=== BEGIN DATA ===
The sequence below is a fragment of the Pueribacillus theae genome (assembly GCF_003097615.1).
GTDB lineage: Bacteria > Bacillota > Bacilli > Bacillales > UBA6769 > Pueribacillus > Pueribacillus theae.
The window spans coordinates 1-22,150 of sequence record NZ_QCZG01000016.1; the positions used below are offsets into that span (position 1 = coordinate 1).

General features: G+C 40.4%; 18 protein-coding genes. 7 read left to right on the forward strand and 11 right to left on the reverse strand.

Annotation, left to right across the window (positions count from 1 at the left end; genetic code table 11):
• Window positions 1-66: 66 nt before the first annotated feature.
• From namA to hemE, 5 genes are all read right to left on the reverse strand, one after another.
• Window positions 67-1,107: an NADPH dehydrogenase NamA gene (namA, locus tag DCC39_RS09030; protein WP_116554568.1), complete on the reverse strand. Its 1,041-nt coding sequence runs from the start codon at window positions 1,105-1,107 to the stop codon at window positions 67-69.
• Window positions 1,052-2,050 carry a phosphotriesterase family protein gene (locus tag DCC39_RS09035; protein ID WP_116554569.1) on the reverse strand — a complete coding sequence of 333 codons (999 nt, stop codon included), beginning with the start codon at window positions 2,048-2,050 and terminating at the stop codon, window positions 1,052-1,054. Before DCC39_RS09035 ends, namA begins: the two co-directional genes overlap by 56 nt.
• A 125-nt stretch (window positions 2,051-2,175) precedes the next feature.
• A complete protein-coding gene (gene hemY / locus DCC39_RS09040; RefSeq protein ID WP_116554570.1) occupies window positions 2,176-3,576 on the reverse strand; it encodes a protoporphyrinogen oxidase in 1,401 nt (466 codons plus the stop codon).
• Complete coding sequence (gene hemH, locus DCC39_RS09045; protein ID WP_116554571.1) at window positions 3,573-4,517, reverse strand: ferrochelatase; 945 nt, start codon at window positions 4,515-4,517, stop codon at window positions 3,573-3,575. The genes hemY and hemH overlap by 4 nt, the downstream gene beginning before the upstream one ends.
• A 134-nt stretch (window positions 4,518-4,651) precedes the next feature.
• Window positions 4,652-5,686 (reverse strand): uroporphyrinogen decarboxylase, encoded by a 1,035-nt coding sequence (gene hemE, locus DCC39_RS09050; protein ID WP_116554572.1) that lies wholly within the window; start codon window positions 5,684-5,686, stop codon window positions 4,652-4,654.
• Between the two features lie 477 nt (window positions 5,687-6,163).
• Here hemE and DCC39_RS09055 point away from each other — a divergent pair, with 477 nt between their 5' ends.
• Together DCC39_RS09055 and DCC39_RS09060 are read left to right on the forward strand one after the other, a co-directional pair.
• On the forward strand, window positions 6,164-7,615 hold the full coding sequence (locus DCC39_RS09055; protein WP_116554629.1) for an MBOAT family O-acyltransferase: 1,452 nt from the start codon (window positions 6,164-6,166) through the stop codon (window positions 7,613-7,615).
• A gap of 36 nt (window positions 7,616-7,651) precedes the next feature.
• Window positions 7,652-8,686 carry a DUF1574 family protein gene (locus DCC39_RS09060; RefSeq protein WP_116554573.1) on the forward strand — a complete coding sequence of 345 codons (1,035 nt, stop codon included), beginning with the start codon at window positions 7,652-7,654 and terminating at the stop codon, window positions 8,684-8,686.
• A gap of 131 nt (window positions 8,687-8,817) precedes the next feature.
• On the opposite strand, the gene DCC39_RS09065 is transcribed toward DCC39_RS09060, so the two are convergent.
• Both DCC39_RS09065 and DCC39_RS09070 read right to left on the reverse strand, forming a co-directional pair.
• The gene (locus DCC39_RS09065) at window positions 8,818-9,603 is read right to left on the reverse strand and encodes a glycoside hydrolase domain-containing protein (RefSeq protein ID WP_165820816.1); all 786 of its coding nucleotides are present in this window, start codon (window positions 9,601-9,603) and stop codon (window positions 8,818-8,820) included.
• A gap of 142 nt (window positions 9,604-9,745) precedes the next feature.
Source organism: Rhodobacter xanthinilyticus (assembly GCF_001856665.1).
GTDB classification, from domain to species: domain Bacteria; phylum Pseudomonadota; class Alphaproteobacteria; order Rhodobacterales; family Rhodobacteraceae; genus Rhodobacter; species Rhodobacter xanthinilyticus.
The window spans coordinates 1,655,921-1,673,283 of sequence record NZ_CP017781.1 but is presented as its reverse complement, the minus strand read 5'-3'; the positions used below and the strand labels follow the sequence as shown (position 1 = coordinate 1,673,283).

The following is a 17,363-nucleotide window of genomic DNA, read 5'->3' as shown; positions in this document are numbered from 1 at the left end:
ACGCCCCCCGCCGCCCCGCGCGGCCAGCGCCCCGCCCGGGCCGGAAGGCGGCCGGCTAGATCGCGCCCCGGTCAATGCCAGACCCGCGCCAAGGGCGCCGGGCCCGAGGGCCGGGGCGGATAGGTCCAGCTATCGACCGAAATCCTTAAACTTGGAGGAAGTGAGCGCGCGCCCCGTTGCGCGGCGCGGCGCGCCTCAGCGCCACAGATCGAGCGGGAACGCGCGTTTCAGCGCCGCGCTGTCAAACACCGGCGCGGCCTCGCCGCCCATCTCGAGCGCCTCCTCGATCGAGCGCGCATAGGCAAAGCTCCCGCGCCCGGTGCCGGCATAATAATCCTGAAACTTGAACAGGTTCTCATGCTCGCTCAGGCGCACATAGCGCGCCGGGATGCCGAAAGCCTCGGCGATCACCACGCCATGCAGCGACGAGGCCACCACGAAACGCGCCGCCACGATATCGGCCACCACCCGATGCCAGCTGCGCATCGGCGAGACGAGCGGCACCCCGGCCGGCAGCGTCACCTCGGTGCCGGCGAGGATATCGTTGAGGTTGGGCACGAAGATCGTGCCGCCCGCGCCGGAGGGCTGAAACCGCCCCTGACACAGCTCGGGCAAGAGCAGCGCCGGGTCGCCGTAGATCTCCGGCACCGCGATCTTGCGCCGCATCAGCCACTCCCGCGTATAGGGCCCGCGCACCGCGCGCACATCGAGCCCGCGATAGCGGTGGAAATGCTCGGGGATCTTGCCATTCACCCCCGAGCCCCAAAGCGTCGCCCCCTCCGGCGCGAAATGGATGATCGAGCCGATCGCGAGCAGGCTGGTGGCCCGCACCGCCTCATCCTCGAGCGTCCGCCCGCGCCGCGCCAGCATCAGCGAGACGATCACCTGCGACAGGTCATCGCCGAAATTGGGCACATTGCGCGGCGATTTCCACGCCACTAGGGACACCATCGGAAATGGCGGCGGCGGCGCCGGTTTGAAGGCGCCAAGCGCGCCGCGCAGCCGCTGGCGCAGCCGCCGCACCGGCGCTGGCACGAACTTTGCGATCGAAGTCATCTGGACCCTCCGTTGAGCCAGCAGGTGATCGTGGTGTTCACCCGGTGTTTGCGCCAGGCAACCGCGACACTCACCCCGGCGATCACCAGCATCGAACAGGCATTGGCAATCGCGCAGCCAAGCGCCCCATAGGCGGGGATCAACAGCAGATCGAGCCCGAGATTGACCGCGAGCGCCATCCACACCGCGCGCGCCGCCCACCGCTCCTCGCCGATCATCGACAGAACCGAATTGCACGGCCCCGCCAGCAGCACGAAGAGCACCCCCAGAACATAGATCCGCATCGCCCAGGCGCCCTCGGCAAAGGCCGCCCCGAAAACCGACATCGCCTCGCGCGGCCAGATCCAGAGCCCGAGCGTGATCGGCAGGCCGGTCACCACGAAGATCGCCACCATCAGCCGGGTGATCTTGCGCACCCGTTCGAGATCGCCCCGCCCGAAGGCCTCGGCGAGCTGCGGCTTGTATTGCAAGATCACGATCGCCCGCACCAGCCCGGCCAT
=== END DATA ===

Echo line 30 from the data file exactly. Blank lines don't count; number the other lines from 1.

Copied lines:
ACGCCCCCCGCCGCCCCGCGCGGCCAGCGCCCCGCCCGGGCCGGAAGGCGGCCGGCTAGATCGCGCCCCGGTCAATGCCAGACCCGCGCCAAGGGCGCCGGGCCCGAGGGCCGGGGCGGATAGGTCCAGCTATCGACCGAAATCCTTAAACTTGGAGGAAGTGAGCGCGCGCCCCGTTGCGCGGCGCGGCGCGCCTCAGCGCCACAGATCGAGCGGGAACGCGCGTTTCAGCGCCGCGCTGTCAAACACCGGCGCGGCCTCGCCGCCCATCTCGAGCGCCTCCTCGATCGAGCGCGCATAGGCAAAGCTCCCGCGCCCGGTGCCGGCATAATAATCCTGAAACTTGAACAGGTTCTCATGCTCGCTCAGGCGCACATAGCGCGCCGGGATGCCGAAAGCCTCGGCGATCACCACGCCATGCAGCGACGAGGCCACCACGAAACGCGCCGCCACGATATCGGCCACCACCCGATGCCAGCTGCGCATCGGCGAGACGAGCGGCACCCCGGCCGGCAGCGTCACCTCGGTGCCGGCGAGGATATCGTTGAGGTTGGGCACGAAGATCGTGCCGCCCGCGCCGGAGGGCTGAAACCGCCCCTGACACAGCTCGGGCAAGAGCAGCGCCGGGTCGCCGTAGATCTCCGGCACCGCGATCTTGCGCCGCATCAGCCACTCCCGCGTATAGGGCCCGCGCACCGCGCGCACATCGAGCCCGCGATAGCGGTGGAAATGCTCGGGGATCTTGCCATTCACCCCCGAGCCCCAAAGCGTCGCCCCCTCCGGCGCGAAATGGATGATCGAGCCGATCGCGAGCAGGCTGGTGGCCCGCACCGCCTCATCCTCGAGCGTCCGCCCGCGCCGCGCCAGCATCAGCGAGACGATCACCTGCGACAGGTCATCGCCGAAATTGGGCACATTGCGCGGCGATTTCCACGCCACTAGGGACACCATCGGAAATGGCGGCGGCGGCGCCGGTTTGAAGGCGCCAAGCGCGCCGCGCAGCCGCTGGCGCAGCCGCCGCACCGGCGCTGGCACGAACTTTGCGATCGAAGTCATCTGGACCCTCCGTTGAGCCAGCAGGTGATCGTGGTGTTCACCCGGTGTTTGCGCCAGGCAACCGCGACACTCACCCCGGCGATCACCAGCATCGAACAGGCATTGGCAATCGCGCAGCCAAGCGCCCCATAGGCGGGGATCAACAGCAGATCGAGCCCGAGATTGACCGCGAGCGCCATCCACACCGCGCGCGCCGCCCACCGCTCCTCGCCGATCATCGACAGAACCGAATTGCACGGCCCCGCCAGCAGCACGAAGAGCACCCCCAGAACATAGATCCGCATCGCCCAGGCGCCCTCGGCAAAGGCCGCCCCGAAAACCGACATCGCCTCGCGCGGCCAGATCCAGAGCCCGAGCGTGATCGGCAGGCCGGTCACCACGAAGATCGCCACCATCAGCCGGGTGATCTTGCGCACCCGTTCGAGATCGCCCCGCCCGAAGGCCTCGGCGAGCTGCGGCTTGTATTGCAAGATCACGATCGCCCGCACCAGCCCGGCCAT